alexa Both alpha- and beta-adrenoreceptors contribute to the central depressor effect of catecholamines.


Journal of Hypertension: Open Access

Author(s): Tung CS, Goldberg MR, Hollister AS, Robertson D

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Abstract We compared the effects of alpha 2- and beta-adrenoreceptor blockade on the central actions of catecholamines and metabolites of alpha-methyldihydroxyphenylalanine, epinephrine, alpha-methylnorepinephrine, and alpha-methylepinephrine were studied. I.c.v. and nucleus tractus solitarii (NTS) injections were carried out under anesthesia. Following i.c.v. injection, both epinephrine and methylepinephrine rapidly reduced blood pressure and heart rate, but the effects of methylnorepinephrine occurred somewhat later. Following microinjection into the nucleus of the solitary tract, epinephrine, methylepinephrine, and methylnorepinephrine all caused hypotension and bradycardia. The hypotensive effects of all 3 amines in the NTS were attenuated in additive fashion by yohimbine, an alpha 2 adrenoreceptor antagonist, and timolol, a beta-adrenoreceptor antagonist, whereas only yohimbine attenuated the bradycardia. The combination of yohimbine and timolol abolished the effects of the amines. These data suggest that in the NTS both alpha 2 and beta adrenoreceptor stimulation contribute to the hypotensive effects of these amines, but that only alpha 2 adrenoreceptors are principally involved in the heart rate response.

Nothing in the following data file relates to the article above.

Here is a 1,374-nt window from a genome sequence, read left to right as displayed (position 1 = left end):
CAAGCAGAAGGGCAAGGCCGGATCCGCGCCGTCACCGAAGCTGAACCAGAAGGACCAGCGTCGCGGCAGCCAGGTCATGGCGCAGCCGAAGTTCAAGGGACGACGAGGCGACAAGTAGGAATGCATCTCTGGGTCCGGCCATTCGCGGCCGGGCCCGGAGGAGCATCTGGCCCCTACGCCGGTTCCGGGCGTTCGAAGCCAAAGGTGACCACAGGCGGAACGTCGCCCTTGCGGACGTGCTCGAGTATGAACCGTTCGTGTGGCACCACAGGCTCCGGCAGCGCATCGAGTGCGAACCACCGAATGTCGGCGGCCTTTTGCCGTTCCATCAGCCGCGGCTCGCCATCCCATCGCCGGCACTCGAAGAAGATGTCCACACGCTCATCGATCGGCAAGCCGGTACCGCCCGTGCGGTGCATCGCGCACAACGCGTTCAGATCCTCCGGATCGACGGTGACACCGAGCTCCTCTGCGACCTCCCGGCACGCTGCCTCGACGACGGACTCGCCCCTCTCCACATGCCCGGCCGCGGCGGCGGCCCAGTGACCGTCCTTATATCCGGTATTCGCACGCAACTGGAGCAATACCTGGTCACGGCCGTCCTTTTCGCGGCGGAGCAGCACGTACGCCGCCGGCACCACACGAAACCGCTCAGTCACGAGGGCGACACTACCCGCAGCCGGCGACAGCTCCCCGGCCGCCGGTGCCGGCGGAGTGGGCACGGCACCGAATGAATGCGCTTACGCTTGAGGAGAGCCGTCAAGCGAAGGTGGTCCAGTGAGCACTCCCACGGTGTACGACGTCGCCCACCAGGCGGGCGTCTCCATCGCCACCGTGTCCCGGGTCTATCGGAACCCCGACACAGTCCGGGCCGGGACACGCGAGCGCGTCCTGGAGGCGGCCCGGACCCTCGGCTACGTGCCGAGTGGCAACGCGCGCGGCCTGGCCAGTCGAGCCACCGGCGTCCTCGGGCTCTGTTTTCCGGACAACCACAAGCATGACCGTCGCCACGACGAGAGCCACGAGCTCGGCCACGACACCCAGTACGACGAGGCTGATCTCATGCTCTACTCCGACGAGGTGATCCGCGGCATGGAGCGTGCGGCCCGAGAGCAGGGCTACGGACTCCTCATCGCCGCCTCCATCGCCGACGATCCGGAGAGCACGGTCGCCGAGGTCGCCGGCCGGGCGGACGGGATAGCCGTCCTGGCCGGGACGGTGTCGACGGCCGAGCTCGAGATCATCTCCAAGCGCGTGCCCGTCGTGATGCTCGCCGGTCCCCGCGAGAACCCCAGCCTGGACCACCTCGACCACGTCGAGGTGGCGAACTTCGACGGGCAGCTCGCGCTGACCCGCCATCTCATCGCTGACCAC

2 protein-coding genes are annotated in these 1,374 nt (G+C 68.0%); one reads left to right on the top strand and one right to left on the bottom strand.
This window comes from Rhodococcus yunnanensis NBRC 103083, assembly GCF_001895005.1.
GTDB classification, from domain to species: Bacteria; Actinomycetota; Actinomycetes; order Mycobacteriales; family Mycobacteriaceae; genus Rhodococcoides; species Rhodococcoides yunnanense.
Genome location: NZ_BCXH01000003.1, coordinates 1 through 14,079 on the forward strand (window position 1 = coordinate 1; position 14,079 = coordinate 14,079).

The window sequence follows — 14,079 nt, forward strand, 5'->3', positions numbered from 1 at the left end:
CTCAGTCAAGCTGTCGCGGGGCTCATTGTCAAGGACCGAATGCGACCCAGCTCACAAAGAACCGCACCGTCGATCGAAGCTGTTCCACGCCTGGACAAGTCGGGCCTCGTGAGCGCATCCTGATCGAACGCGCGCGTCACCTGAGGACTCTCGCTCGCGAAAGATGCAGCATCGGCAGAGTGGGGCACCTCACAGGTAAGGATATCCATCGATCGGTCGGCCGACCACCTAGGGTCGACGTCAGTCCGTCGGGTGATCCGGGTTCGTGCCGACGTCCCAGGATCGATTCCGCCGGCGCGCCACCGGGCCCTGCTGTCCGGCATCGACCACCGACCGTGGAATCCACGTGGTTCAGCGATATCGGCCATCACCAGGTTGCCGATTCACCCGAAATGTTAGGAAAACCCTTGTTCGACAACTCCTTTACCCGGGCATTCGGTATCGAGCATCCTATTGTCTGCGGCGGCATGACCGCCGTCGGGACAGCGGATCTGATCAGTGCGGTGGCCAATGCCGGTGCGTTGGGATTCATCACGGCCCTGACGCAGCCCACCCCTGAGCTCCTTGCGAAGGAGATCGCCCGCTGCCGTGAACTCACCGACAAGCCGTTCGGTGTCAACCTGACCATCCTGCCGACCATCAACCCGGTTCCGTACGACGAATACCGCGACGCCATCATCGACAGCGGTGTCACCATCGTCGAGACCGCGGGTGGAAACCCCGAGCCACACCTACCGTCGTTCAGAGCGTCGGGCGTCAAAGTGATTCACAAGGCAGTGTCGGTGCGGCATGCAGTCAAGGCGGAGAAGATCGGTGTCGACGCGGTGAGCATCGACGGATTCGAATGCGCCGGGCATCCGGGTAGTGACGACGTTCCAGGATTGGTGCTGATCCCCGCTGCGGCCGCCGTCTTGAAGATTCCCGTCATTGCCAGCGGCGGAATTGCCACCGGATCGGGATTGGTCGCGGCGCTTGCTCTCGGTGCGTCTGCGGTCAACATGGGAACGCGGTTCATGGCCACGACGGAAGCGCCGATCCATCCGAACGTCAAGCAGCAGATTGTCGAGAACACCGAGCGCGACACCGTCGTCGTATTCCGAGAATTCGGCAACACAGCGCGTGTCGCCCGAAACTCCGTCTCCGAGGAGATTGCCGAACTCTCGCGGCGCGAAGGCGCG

This article was published in Brain Res and referenced in Journal of Hypertension: Open Access

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